A Full Bench comprising of Justice R. F. Nariman, Justice Naveen Sinha and Justice B. R. Gavai heard the case of Director of Income Tax v. Samsung Heavy Industries.
Brief Facts of the Case
The Oil and Natural Gas Company (“ONGC”) had a contract with the Samsung Heavy industries (“Respondent”). The Respondent company, based in South Korea is subject to a Treaty, between both the countries to avoid double taxation of income. The contract was for a Project agreed earlier. The Respondent set up a project office in Mumbai. It was to only serve as a communication channel between the Respondent and ONGC. For an assessment year, the Respondent filed an Income Tax Return stating NIL profit.
The issue is about the Project Office opened at Mumbai by the Respondent Company. The question is, whether it can or cannot be said to be a “permanent establishment” within the meaning of Article 5 of the above stated Treaty?
The Income Tax Department questioned the same. The order of the Assessing Officer for Income Tax stated that the current project was a “single indivisible” Project. It attributed 25% of the revenues earned outside India, as being the income of the Respondent, subject to tax.
An appeal to Income Tax Appellate Tribunal and High Court was made. The Revenue authorities made the present appeal. It was to determine if the Respondent’s office is a permanent establishment under the Treaty and if so, whether it will be taxable.
Shri N. Venkataraman learned Additional Solicitor General appeared for the Appellants. He stated that the project was one and indivisible. The entire revenue earned would be taxable in India. 25% of the gross revenue of the Respondent was because of the business carried out by the Project Officer of the Respondent. The Project Office at Mumbai was not a mere liaison office but was connected with the core business of the Respondent.
Shri S. Ganesh, learned counsel for the Respondent relied on Articles 5 and 7 of the Treaty. He argued that the Project Office in Mumbai consisted of only two employees, neither of whom had any technical qualifications. The accounts show that the Project Office had not incurred any expenditure on the execution of the project.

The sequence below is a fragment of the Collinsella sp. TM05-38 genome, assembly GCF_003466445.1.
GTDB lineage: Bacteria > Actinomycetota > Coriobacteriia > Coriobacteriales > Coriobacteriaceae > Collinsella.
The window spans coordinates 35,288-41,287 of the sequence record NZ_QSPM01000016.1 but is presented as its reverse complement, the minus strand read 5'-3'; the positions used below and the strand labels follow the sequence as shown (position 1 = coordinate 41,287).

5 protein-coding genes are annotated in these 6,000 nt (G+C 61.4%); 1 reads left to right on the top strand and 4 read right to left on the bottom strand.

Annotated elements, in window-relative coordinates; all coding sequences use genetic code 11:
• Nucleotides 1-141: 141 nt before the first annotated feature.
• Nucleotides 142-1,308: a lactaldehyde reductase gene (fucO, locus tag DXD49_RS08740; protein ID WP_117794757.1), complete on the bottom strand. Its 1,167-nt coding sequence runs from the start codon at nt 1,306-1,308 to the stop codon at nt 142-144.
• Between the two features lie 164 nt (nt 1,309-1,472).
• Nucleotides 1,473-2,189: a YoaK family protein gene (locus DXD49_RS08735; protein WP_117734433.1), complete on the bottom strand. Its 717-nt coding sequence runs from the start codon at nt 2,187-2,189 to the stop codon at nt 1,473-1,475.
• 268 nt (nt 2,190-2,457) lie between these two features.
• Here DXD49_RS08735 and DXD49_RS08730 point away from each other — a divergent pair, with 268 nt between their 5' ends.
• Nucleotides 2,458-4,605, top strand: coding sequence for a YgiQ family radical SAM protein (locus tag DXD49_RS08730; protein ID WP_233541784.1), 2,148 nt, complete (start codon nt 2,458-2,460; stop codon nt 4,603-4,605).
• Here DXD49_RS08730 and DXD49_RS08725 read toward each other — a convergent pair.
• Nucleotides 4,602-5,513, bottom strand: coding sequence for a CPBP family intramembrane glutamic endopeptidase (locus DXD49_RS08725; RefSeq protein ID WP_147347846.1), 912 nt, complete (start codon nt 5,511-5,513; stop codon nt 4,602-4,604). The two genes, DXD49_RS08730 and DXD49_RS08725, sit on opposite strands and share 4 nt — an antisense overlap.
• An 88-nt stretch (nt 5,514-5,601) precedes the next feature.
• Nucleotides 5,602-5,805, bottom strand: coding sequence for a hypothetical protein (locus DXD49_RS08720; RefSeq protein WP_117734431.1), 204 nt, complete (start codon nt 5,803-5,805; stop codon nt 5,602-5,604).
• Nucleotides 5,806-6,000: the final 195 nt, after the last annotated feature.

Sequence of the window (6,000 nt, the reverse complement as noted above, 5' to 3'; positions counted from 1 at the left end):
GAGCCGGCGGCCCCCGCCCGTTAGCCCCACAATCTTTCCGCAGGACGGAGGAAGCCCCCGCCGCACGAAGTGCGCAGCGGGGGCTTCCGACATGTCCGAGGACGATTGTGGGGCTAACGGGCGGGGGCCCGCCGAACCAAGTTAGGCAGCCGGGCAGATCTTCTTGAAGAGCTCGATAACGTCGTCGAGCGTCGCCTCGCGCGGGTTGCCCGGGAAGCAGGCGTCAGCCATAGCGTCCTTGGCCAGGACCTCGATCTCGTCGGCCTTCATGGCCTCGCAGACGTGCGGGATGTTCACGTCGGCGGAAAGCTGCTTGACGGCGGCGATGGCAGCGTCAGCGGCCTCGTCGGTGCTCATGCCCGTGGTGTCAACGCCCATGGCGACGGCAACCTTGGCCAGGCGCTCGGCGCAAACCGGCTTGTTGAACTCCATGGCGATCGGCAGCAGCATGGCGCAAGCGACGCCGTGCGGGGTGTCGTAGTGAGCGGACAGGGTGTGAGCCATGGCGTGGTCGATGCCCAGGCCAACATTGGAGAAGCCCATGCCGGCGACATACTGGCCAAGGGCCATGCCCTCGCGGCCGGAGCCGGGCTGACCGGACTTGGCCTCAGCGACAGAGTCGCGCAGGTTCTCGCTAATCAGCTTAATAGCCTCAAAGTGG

Furthermore, he argued that even assuming that there is a permanent establishment in India through which the core business activity of the Respondent carried out, no taxable income can be attributed to it. This is because the audited accounts show that the project resulted only in losses.
The Bench analysed judgments to consider “fixed place” permanent establishments. This is under double taxation avoidance treaties between various countries.
For the applicability of Article 5(1) of the Treaty and the ascertainment of a “permanent establishment”, the first condition is that it should be an establishment “through which the business of an enterprise” is wholly or partly carried on.
Further, the profits of the foreign enterprise are taxable only where the said enterprise carries on its core business through a permanent establishment. Maintenance of a fixed place of business is of a preparatory or auxiliary character in the trade or business of the enterprise. Hence, it would not be considered to be a permanent establishment under Article 5 of the Treaty. Also, it is only a limited account of profits of the enterprise that may be taxed in the other State because of the permanent establishment.
No permanent establishment has been set up within the meaning of Article 5(1) of the Treaty. The Mumbai Project Office is not a fixed place of business through which the core business of the Respondent was wholly or partly carried on. The office is an auxiliary office, meant to act as a liaison office between the Respondent and ONGC.
Hence, the Court dismissed the appeal in favour of the Respondents.
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